Qatar Airways Chief Executive Officer Akbar Al Baker on Monday asked a meeting of the aviation industry's largest trade group to reiterate its support of free and open market access, saying protectionism could lead to retaliation.
The plea comes as US airlines are trying to persuade their government to alter the "Open Skies" agreements it has with the United Arab Emirates and Qatar.
The U.S. carriers accuse those two Gulf states of giving more than $40 billion in subsidies to their airlines, distorting competition. Emirates, Etihad Airways and Qatar Airways deny the subsidy claims.
"Any rollback of liberal market access and Open Skies policies will reverberate across the whole world and will lead to retaliatory protectionism affecting all aspects of trade," Al Baker said at the International Air Transport Association (IATA) annual meeting in Miami. Following Al Baker's comments, IATA director general Tony Tyler said that the body was in favor of liberalization. IATA has said it has no mandate to formally act on the issue. "IATA and its members are fully in favor of growing liberalization, free and fair competition, that's the policy of members and policy of IATA," Tyler said in response to questions from journalists.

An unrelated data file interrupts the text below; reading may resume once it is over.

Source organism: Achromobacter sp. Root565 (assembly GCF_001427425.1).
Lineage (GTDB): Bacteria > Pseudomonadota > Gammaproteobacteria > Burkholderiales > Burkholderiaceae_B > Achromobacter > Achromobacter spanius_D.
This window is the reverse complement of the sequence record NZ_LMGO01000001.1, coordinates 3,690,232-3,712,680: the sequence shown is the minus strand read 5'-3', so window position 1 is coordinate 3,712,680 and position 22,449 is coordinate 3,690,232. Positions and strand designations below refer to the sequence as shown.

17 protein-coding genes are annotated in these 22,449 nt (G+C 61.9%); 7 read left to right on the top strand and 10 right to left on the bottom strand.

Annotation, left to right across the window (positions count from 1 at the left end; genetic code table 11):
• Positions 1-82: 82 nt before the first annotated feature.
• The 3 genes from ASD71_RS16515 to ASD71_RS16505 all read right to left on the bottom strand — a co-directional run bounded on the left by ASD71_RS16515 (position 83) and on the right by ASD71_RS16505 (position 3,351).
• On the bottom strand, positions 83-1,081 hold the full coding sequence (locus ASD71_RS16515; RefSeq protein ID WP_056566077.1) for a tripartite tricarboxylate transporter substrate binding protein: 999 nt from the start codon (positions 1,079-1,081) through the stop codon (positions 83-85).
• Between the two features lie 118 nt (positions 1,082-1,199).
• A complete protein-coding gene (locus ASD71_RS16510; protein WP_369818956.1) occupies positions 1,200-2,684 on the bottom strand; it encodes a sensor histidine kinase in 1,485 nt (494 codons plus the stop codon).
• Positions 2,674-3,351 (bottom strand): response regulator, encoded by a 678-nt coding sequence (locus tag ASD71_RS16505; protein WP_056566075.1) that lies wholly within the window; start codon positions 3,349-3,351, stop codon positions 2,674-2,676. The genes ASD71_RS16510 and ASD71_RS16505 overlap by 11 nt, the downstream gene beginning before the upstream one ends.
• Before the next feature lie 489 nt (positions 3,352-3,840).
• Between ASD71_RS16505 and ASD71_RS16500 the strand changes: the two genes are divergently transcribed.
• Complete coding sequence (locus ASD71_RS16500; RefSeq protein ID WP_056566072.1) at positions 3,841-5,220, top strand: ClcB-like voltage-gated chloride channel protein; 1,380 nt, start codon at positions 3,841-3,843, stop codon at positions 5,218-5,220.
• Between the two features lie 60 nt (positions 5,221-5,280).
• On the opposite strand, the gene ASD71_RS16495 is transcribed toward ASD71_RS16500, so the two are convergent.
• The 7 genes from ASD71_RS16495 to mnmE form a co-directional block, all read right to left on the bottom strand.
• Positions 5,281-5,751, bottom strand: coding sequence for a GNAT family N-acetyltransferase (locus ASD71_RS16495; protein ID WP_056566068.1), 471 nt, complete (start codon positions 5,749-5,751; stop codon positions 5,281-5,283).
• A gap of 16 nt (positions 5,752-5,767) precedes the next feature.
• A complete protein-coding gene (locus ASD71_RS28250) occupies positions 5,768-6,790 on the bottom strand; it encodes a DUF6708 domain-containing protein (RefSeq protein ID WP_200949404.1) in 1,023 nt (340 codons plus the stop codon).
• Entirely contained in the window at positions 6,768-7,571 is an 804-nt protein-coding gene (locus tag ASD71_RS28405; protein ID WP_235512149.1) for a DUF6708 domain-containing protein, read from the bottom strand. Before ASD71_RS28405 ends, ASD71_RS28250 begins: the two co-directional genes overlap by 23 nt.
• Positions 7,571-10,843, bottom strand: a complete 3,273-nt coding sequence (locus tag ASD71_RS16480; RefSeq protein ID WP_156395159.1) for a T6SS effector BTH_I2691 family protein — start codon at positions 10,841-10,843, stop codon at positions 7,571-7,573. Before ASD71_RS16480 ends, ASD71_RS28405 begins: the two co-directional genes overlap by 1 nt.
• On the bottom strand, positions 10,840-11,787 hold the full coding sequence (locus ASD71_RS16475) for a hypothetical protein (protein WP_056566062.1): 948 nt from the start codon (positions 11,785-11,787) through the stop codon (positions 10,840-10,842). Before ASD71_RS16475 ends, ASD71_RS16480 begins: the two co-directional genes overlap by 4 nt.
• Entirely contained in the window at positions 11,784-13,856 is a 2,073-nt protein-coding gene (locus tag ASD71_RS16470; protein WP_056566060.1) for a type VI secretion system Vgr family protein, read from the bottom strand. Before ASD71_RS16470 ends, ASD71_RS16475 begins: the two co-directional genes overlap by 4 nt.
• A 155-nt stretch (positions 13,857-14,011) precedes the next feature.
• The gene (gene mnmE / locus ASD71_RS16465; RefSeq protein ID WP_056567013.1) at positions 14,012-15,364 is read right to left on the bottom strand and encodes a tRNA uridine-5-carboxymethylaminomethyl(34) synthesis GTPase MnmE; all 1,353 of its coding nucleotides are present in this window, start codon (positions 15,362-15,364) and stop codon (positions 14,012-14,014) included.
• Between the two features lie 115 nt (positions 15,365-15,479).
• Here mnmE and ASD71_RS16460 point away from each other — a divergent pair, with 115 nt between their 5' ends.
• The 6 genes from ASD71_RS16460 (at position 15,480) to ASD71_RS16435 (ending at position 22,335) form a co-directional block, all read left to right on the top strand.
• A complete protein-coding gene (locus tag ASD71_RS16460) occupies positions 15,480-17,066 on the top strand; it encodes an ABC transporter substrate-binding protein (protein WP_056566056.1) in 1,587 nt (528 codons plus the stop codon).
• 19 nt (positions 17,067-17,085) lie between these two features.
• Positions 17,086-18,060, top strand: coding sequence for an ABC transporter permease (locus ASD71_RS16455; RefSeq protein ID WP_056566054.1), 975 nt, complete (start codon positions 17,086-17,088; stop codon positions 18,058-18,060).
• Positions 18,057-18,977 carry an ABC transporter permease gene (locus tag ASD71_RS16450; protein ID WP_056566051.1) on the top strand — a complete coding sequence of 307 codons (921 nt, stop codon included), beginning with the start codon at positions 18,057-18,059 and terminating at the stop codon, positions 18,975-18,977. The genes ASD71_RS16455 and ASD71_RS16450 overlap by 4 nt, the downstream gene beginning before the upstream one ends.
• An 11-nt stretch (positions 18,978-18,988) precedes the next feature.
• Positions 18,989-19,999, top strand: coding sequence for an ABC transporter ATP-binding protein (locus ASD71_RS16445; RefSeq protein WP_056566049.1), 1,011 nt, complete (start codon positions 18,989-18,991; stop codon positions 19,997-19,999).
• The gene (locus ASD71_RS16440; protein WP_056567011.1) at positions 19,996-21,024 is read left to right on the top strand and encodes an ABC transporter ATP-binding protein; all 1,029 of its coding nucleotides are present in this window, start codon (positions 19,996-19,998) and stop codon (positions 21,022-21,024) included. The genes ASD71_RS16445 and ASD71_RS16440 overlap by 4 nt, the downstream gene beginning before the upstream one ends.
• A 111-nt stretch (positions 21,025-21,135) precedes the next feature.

Doug Parker, the chief executive of American Airlines Group Inc, said that while his carrier enjoys "nice market relationships" with Qatar and Etihad, "that's separate from the public policy issue that we're pursuing with the U.S. government."
Global cargo carrier FedEx Corp, Emirates codeshare partner JetBlue Airways Corp and others have also stood up for Open Skies agreements, voicing concern that "protectionist" changes would hurt their profits and set a bad precedent for the industry.
Lufthansa on Sunday said there had to be fair and open competition.